Abundance and Scarcity: A Day to Remember on Midway Atoll

Saturday, December 17, 2011 is a day that will live in my memory for a long, long time.  Walking out of Midway Atoll's “Charlie Barracks” at the brink of sunrise, a world of wildlife is quite literally at the front door. 

In fact, it is everywhere. 

Bonan petrels are streaking around, at eye level, heading out to forage for the day. The thousands upon thousands of Laysan albatross seem to be welcoming them back. 

USFWS Director, Dan Ashe, captures a photo of a Laysan Albatross on East
Island during his recent visit to Midway Atoll NWR

We took a boat to  East Island, escorted by Spinner dolphins, and walked across the place that was the WWII airstrip and is now covered, again quite literally, in nesting albatross.  Every step must be carefully placed in between nesting birds. 

They clap their bills as if to remind you that, “This is my space.” But they don’t seem alarmed. Jason Holm, new External Affairs Assistant Regional Director of the Pacific Region said, “It sounds like very polite applause, as if they were saying thank you to the Service for protecting this place.”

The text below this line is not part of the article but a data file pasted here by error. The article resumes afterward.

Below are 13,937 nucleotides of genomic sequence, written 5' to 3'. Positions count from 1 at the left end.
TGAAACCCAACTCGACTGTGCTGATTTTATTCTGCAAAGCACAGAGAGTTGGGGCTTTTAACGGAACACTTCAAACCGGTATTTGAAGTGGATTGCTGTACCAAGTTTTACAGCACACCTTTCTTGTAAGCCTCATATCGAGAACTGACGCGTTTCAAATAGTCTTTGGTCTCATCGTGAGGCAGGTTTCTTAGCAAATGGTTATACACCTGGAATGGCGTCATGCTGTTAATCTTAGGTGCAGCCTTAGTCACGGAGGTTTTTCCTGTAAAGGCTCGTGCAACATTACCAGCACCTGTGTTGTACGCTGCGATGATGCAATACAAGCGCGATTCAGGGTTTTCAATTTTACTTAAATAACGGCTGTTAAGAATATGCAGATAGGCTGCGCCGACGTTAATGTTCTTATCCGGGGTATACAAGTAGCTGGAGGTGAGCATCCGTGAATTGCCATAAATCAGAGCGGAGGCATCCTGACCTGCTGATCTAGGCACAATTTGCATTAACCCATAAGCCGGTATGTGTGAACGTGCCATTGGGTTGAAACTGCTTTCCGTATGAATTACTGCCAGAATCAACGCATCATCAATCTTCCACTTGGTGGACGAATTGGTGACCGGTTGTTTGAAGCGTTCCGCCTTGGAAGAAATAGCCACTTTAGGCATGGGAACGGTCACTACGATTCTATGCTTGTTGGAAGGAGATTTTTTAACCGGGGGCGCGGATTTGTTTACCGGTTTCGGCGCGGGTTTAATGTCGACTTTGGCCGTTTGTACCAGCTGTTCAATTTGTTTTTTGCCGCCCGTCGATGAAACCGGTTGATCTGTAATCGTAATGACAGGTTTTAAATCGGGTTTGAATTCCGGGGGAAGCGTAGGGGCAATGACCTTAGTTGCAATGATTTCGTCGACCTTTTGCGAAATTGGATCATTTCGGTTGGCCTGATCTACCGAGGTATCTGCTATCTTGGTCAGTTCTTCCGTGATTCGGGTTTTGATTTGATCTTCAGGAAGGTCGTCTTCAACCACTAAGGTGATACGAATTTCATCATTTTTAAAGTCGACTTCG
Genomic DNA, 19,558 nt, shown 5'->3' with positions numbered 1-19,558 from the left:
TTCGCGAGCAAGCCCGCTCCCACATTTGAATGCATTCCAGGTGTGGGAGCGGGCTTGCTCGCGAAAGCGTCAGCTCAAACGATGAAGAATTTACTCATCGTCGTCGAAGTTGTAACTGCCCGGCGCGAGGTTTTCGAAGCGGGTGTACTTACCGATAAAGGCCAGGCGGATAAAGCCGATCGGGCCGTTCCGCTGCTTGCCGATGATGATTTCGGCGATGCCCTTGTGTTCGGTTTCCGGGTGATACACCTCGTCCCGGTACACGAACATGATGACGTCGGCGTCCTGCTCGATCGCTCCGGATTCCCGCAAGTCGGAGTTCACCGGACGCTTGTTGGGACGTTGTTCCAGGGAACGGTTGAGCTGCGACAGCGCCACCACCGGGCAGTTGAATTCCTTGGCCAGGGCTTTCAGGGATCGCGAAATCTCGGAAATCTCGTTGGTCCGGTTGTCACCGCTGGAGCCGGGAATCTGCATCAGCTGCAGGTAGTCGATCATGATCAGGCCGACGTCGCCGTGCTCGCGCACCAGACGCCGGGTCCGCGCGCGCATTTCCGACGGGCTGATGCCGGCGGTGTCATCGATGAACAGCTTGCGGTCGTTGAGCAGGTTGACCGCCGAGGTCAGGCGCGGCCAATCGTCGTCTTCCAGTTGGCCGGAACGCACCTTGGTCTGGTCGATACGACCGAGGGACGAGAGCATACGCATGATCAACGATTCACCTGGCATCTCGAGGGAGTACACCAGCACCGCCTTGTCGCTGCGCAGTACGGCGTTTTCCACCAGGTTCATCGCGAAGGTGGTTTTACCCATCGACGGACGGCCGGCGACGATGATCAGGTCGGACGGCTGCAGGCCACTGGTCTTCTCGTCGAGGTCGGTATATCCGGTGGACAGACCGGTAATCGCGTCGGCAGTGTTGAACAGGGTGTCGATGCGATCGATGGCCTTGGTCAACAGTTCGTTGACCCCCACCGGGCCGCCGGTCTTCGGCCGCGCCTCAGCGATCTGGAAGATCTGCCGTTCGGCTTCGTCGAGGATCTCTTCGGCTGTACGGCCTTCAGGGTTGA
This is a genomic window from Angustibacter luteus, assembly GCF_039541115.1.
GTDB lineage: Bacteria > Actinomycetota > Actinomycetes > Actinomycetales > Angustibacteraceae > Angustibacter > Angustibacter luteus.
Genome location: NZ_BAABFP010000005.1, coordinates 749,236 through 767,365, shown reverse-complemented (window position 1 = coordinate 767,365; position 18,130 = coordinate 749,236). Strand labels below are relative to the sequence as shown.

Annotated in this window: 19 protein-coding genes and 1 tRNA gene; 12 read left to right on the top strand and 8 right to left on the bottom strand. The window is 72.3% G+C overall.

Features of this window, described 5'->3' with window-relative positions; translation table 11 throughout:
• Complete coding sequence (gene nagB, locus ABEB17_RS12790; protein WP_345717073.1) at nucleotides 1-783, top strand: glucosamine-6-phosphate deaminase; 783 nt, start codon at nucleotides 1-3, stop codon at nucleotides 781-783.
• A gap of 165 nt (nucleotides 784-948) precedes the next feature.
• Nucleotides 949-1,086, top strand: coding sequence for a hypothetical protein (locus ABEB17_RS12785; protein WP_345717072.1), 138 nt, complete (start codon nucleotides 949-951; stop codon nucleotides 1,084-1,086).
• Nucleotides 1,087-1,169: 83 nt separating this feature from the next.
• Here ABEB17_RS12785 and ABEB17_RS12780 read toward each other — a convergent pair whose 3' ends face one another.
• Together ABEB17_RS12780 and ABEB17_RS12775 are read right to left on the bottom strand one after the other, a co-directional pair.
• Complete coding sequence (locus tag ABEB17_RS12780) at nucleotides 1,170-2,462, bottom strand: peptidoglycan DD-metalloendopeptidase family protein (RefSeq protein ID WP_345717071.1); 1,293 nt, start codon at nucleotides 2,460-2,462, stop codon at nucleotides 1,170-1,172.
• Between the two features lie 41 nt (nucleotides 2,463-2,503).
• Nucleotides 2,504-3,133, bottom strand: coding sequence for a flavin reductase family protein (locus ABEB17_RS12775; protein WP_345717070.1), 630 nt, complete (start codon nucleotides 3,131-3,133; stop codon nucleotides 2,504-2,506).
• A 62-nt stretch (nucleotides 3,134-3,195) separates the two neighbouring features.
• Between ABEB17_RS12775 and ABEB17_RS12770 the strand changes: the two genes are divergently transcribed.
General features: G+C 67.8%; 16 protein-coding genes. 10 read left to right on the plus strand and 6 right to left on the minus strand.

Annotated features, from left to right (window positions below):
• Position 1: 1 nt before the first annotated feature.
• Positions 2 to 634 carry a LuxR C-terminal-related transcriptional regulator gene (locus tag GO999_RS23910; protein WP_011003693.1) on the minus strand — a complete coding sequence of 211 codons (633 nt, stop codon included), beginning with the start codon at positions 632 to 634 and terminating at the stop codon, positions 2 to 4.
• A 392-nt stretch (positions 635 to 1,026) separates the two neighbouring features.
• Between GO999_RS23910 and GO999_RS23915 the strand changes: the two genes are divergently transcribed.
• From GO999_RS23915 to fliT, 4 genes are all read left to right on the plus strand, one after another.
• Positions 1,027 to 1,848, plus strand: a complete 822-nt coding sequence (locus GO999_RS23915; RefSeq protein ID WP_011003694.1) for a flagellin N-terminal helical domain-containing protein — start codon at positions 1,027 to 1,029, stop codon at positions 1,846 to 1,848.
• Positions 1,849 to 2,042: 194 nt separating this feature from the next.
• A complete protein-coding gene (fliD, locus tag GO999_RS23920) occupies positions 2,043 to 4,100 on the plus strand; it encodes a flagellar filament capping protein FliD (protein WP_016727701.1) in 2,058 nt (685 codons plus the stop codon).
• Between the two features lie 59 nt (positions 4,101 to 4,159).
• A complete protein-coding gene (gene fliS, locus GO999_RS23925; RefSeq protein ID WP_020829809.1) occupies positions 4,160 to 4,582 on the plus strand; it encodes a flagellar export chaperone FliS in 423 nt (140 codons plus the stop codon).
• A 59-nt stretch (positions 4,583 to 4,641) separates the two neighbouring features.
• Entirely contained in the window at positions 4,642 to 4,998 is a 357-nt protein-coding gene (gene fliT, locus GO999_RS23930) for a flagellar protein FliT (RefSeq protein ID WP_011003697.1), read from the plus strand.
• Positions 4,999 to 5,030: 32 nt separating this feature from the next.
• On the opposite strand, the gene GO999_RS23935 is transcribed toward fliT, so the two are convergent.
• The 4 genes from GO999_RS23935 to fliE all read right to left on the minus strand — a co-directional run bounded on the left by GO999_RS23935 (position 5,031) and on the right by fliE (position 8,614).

It is so unusual when wildlife don’t see you as a threat, but just as a visitor.  We saw a Short-tailed albatross, maybe the world’s most endangered bird.  It and its mate are the first of this species to nest outside of Japan in recorded history.   We saw Red-footed boobies.  We saw endangered Laysan duck.  We saw endangered Hawaii Monk Seals. 

Incredible abundance and stark scarcity is on display at every corner of this incredible refuge.  

Learning about Wetland Restoration efforts for Laysan Ducks on East Island

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Last updated: August 31, 2011